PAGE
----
Frum Signalling

Exciting news from the ivory tower as emerging academic research in Jewish studies takes hold.  Drawing on the nascent field of virtue signalling, the discipline of  ‘frum signalling’ is showing promising results in the measurement of both piety and the long term sustainability of the Orthodox community.  James Bartholomew, writing in the The Spectator, a UK publication, coined the term ‘virtue signalling’ in 2015 to describe ‘the way in which many people say or write things to indicate that they are virtuous.’ Obviously it’s being anti-Trump, but other examples include fundraising campaigns like the ‘ice bucket challenge,’ wearing wristbands for a particular cause and using recycled shopping bags that announce you’re buying organic food.

First adapted to the field of Jewish studies in my peer-reviewed article for the Journal of  Modern Jewish Behaviour, the research shows that frum signalling is an effective psychological mechanism and without it, our capacity to define, categorise and demonise others is in jeopardy.  Doctoral students are developing research projects that reflect contemporary phenomena and currently, the most well studied topic is that of a man or woman refusing to shake the hand of someone of the opposite gender. The recalcitrant hand-shaker who does not accept the halachic rulings permitting handshaking is frum signalling that his or her honour is more important than embarrassing the other person.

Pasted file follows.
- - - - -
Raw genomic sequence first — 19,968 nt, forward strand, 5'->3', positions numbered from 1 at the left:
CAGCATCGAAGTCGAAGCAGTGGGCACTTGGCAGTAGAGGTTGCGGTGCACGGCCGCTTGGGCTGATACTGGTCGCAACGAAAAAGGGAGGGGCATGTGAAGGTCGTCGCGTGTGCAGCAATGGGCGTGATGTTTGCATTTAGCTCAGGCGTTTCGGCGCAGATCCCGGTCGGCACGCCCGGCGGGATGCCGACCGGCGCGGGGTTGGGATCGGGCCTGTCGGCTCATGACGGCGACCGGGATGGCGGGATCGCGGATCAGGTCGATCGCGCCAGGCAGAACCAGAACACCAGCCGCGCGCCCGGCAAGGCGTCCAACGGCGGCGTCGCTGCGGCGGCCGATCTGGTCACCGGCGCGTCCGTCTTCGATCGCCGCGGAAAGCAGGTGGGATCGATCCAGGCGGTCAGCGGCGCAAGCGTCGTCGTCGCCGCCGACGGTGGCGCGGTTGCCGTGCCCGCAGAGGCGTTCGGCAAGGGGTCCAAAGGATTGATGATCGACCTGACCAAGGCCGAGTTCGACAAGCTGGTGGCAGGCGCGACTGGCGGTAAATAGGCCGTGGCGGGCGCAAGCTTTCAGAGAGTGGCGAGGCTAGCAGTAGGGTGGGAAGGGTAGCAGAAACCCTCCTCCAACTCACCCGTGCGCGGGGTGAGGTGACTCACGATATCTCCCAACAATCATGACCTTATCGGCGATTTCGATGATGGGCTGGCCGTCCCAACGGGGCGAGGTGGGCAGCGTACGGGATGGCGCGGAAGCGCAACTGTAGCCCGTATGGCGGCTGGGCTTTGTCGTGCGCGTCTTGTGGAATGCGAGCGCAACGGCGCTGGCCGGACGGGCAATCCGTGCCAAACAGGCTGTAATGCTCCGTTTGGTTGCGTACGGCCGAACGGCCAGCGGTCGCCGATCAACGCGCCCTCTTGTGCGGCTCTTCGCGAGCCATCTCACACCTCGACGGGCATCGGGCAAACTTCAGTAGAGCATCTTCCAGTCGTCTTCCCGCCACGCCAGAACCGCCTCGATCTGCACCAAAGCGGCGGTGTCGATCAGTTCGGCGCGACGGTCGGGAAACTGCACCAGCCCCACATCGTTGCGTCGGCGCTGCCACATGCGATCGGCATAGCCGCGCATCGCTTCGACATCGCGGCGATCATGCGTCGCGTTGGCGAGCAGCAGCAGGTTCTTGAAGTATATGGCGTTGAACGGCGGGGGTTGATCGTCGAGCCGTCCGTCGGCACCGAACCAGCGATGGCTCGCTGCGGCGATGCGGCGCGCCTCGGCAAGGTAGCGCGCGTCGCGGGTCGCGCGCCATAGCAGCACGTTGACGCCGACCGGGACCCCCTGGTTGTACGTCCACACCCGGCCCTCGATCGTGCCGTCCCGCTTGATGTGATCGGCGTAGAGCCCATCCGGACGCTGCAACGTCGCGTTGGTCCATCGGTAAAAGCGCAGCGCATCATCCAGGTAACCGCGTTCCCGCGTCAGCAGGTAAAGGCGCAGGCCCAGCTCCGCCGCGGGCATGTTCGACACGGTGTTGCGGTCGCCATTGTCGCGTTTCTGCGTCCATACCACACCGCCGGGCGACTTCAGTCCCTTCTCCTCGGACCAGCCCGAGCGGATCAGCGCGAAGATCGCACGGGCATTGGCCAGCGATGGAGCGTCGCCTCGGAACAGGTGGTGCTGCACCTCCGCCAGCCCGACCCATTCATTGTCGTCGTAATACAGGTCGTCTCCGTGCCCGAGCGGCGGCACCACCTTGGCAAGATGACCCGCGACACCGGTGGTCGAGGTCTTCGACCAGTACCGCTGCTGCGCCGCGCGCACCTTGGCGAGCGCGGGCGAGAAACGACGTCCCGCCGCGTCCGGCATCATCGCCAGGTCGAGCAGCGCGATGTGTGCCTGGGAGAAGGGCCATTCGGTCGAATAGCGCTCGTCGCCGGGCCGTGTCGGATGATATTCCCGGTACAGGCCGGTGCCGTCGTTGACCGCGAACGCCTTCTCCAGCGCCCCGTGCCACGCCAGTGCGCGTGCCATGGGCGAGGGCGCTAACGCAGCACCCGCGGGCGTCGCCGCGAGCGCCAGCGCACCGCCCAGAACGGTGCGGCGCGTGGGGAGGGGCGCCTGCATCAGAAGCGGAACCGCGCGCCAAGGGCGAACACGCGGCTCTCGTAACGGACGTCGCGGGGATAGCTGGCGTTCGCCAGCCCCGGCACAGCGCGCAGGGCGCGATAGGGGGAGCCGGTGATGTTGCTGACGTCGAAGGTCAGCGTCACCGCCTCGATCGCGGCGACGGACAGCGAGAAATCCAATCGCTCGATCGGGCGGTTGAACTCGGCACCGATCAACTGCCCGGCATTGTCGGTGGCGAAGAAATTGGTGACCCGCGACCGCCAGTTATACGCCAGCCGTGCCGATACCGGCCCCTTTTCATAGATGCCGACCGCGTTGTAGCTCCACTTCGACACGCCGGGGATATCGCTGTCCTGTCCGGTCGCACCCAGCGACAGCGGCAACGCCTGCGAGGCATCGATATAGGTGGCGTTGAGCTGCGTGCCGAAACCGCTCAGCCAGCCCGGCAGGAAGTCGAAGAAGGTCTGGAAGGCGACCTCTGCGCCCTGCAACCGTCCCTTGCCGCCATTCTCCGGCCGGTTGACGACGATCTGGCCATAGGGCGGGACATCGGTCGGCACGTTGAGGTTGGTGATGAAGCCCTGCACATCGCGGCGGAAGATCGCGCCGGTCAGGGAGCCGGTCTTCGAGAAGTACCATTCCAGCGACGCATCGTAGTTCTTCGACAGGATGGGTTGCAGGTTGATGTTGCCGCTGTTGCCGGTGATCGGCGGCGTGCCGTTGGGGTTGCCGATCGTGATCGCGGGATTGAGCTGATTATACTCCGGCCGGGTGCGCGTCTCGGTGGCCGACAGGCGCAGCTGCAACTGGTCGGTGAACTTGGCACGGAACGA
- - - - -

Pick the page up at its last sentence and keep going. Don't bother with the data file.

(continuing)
Kashrut is a swamp of frum signalling. The quality of the hechsher, the propriety of the caterer, the assumed level of observance of the baker and the willingness to eat in someone’s home are just some mechanisms for signalling a level of frumkeit (noun) and how a person wants to be perceived.  And as Pesach approaches, frum signalling goes into overdrive with much sanctimonious handwringing and extra stringencies that create a culture of fear of ‘doing the wrong thing.’ Frum signalling also has the knock-on effect of increasing the financial burden of maintaining religious rituals and economists are just beginning to explore complementary research.

Women’s dress is frum signalling par excellence.  Denier thickness, hem length, collarbone exposure, colour loudness, body snugness, heel height and hair covering are the basic points of reference.  Much continues to be written about the modesty movement and its paradoxical nature as women experience modesty as liberating and empowering, but also controlling and restrictive. Who has the more powerful frum signal – the woman in a coiffured wig and tight skirt just to the knee, or a woman in a beret with her fringe showing and a loose-fitting mid-calf dress? The work on fashion by the pre-eminent semiotician Roland Barthes is most helpful in understanding observant women  who are frum signalling from the moment they wake up and decide what to wear that day.